Israel faces a variety of military threats that tests the Israel Defense Forces in its ability to protect civilians from attack. The Jewish State has defended itself no fewer than ten times on the battlefield, each victory reliant on its superiorly trained manpower and qualitative advantage over the enemies.
The proliferation of rockets and ballistic missiles across the Middle East – particularly in Iran, Syria, Lebanon and the Palestinian territories – has forced Israel to strengthen a new aspect of its defense doctrine – active anti-missile technology. Given Israel's small size, ballistic missiles represent an existential threat to Israel and it must therefore have an antimissile defense network that provides protection for the entire population. The philosophy of active missile defense – involving the development of advanced anti-missile systems as well as grouping together air, rocket and missile defense capabilities – underpins Israel's defense doctrine, also including early-warning, passive defense and counter-strike capabilities.
The missile threat is not confined to one geographical region or to any one type of rocket. Israel, in collaboration with the United States, has created a multi-layered missile defense apparatus in order to combat the threat and this defense system is considered one of the most advanced in the world.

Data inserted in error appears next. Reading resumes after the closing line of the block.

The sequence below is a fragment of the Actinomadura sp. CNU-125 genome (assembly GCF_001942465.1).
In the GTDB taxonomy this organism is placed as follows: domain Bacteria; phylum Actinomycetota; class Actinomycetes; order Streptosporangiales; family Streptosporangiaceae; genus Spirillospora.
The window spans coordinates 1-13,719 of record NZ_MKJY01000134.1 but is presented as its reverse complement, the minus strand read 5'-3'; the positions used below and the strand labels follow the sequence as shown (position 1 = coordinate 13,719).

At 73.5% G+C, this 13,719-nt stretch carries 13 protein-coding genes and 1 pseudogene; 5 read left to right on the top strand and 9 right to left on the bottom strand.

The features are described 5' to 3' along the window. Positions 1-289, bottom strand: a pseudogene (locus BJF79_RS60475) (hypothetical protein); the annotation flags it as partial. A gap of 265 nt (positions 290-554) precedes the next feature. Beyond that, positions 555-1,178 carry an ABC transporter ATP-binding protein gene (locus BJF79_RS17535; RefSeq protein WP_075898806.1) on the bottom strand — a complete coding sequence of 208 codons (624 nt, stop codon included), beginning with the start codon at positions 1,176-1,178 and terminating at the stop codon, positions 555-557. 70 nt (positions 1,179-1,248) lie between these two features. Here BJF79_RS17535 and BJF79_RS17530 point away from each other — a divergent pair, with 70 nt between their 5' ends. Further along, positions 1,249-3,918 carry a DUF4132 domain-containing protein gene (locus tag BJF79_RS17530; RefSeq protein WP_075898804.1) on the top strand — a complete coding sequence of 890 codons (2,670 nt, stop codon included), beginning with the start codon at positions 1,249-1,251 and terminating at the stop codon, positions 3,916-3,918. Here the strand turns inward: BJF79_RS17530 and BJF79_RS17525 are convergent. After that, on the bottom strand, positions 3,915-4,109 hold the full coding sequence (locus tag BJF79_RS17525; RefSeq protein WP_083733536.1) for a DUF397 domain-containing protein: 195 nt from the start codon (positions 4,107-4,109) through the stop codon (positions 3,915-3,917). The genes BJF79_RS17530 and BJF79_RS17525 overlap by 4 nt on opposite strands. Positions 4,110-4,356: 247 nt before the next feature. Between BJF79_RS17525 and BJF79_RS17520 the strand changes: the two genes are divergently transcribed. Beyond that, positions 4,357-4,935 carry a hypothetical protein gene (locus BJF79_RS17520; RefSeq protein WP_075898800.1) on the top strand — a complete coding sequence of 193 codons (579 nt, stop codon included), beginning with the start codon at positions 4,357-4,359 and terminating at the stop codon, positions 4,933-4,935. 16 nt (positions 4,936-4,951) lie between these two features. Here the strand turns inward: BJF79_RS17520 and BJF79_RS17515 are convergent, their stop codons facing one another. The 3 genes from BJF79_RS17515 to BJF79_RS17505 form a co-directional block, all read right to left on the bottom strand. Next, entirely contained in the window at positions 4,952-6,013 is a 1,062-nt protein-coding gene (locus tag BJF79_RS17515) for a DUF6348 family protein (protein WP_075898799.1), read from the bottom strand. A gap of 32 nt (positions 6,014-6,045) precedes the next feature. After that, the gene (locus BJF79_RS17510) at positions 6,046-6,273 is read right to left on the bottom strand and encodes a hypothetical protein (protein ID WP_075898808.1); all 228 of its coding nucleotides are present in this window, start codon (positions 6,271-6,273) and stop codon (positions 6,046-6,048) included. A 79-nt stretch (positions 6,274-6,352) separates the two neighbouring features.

In June 2016 the U.S. House of Representatives passed an appropriations measure that included $635.7 million earmarked for funding of Israel's missile defense programs.
The IDF began use of an upgraded siren warning system for incoming projectiles in August 2017. Portable warning systems were distributed to areas not covered by existing sirens, and software upgrades to help more specifically pinpoint the areas in danger were implemented as well.
Developers: Rafael Advanced Defense Systems; Raytheon
Target: Medium- to long-range rockets (63-185 mile range)
Missile: Stunner 2-stage Interceptor with electro-optical sensor & radar targeting